In the case of Tabraiz Shamsi, however, the Mulitply Titans star was going back to familiar haunts. As a former Royal Challengers Bangalore signing, he has experienced the din of India on full blast, and got a chance to play in the conditions in front of thousands.
“Going to India is always great,” express Shamsi of his recent trip.
“We worked hard as a group, and I took a lot out of it. One of the things that I will now work on a bit more is how wide I bowl the delivery, as it turns a lot more in India.”
“The ball turns a lot more over there, and so you have to give it a chance to get the batsman out. In South Africa, where the ball tends to skid on, I have tended to bowl a bit straighter. You obviously can’t reinvent the wheel in one week, but those changes of angle are definitely something that I will work on.”
The conditions in India are especially useful as South Africa are touring Sri Lanka in July, and Shamsi would love to be in the Test reckoning – especially on pitches that will encourage his style of bowling.
“It would be great to get another chance at Test cricket. My debut was in Australia, with the pink ball, and that was a great challenge. We know that Australia is not the easiest place for spinners, and even guys like Ravi Ashwin have gone there and struggled. I enjoyed my taste of Test cricket, but I would love to play some more, with a red ball!”
Shamsi has carved out a reputation in white-ball cricket, but he feels that his left-arm wrist-spin is transferrable across formats.
“For me, I don’t really mind which format it is. You still have a ball in your hand, and you are trying to get the batsman out. Obviously economy comes into it at Test cricket, but I feel like I have proved that I can do that kind of job in four-day cricket,” he pointed out.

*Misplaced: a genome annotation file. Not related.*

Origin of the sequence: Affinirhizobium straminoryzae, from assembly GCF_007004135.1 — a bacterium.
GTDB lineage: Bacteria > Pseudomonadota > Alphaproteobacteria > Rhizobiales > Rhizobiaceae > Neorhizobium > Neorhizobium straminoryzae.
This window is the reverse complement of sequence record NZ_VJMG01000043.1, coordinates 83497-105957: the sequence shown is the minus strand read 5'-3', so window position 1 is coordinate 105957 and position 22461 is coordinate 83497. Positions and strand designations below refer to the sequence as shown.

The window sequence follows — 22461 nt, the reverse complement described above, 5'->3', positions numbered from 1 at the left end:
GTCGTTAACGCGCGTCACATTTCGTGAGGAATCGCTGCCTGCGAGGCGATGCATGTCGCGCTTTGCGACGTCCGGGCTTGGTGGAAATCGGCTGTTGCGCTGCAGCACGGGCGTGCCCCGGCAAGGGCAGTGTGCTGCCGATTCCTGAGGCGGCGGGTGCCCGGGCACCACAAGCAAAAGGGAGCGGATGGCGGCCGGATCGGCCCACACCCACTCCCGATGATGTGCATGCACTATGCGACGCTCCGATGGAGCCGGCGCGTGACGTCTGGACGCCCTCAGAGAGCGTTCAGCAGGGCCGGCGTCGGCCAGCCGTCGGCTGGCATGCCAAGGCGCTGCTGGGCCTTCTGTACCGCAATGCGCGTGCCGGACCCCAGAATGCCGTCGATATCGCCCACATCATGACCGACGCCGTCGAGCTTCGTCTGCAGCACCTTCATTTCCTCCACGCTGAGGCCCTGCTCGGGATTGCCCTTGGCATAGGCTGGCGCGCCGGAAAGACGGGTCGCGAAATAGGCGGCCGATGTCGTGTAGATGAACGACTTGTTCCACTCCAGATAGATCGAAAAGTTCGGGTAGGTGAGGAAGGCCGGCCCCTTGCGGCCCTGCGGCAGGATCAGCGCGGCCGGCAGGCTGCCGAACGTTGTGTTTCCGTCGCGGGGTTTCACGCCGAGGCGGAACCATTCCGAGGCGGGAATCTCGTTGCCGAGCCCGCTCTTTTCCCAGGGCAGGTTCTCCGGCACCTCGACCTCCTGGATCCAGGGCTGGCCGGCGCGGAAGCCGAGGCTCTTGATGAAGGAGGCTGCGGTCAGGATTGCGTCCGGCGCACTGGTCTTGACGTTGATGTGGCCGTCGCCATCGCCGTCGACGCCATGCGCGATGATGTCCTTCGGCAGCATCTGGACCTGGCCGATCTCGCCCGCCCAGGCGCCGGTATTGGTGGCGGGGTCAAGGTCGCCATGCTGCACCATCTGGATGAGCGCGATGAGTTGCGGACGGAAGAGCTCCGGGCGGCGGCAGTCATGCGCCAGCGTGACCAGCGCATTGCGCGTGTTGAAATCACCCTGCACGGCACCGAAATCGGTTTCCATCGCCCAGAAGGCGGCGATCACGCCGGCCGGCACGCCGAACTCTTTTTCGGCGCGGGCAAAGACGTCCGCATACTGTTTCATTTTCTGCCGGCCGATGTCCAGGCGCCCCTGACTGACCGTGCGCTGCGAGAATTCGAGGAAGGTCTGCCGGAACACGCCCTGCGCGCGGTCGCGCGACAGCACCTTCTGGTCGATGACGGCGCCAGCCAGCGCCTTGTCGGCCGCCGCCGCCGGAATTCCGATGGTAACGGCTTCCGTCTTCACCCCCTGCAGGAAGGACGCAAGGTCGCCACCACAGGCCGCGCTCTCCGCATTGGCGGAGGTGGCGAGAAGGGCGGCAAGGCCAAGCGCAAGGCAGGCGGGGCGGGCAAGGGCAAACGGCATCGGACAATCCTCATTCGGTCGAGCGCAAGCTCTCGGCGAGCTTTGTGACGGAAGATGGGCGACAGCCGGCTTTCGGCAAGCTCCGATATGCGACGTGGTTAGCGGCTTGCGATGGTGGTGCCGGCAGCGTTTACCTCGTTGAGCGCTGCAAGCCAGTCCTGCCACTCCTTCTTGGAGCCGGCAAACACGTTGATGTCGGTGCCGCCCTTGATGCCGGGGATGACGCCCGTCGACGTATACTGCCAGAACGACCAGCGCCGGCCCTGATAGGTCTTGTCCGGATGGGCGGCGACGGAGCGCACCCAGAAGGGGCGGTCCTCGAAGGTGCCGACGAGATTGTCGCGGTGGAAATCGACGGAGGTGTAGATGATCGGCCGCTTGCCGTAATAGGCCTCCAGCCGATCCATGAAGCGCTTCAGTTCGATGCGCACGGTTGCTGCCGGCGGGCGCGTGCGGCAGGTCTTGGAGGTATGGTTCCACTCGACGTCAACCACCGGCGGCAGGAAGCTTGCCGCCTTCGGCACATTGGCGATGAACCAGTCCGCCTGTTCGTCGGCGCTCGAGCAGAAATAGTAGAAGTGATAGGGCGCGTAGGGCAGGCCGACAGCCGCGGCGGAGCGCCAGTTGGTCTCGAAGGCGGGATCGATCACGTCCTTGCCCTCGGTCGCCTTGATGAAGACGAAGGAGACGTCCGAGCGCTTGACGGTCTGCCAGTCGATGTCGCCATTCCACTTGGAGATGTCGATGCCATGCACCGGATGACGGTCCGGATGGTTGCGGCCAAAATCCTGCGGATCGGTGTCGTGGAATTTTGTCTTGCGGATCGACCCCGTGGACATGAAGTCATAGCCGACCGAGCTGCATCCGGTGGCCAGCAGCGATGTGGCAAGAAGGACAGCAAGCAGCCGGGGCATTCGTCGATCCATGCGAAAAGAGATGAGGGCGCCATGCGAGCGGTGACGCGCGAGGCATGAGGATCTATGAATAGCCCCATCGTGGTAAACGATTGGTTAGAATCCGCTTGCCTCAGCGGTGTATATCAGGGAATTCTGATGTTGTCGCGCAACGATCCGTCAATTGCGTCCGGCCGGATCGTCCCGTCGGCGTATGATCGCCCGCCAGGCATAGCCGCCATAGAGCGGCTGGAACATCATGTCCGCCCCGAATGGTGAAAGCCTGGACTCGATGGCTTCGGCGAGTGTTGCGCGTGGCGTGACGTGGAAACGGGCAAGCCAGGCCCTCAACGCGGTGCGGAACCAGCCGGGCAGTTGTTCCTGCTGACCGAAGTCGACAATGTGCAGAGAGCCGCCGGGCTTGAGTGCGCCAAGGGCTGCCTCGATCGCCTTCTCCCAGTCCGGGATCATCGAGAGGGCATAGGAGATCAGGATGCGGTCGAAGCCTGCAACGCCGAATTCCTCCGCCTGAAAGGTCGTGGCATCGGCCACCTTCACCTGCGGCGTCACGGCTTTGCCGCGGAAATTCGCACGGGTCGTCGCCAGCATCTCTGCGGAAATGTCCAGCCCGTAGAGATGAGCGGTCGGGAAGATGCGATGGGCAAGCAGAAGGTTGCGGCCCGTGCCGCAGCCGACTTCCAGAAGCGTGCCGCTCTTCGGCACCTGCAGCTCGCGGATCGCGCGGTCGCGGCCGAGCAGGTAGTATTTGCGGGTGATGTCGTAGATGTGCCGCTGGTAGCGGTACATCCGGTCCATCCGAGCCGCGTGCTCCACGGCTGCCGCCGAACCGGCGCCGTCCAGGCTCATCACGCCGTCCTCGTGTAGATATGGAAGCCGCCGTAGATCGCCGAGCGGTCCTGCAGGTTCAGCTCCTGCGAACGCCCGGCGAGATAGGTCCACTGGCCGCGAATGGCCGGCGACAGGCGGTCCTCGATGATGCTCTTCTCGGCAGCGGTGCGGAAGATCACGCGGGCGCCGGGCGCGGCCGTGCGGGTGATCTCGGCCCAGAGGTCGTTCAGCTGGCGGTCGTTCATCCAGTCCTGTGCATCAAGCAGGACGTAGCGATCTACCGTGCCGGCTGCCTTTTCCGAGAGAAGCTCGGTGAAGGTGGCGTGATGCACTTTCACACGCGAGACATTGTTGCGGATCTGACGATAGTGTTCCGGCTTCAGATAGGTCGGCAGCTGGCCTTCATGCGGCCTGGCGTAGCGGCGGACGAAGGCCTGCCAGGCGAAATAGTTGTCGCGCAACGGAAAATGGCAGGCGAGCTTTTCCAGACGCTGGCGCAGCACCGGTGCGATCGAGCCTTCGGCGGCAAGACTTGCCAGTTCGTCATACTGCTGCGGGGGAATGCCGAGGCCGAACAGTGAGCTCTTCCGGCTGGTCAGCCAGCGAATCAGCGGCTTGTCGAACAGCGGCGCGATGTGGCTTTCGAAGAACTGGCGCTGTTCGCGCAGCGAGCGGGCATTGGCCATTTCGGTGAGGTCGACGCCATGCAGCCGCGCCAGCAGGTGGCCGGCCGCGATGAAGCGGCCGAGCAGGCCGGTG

Shamsi’s wicket-taking ability is in no doubt, and he has done terrific work for the Titans in the 2017/18 campaign, finishing the leading-wicket taker in both T20 and 50-over competitions. Looking to the next level, he revealed that he had also worked on other aspects of his game.
“After the camp, Keshav Maharaj and I stayed on for a few extra days, and went to Bangalore to work on our batting. We were very fortunate to be hosted by Prasanna Agoram, the video analyst for the Proteas. He opened up his house for us, and set up a few days of great training, and I am very grateful for that,” added Shamsi.
“I realise that I need to work hard on my batting, and even runs at the bottom of the order can be the difference sometimes. It is all part of trying to give myself the best chance to succeed.”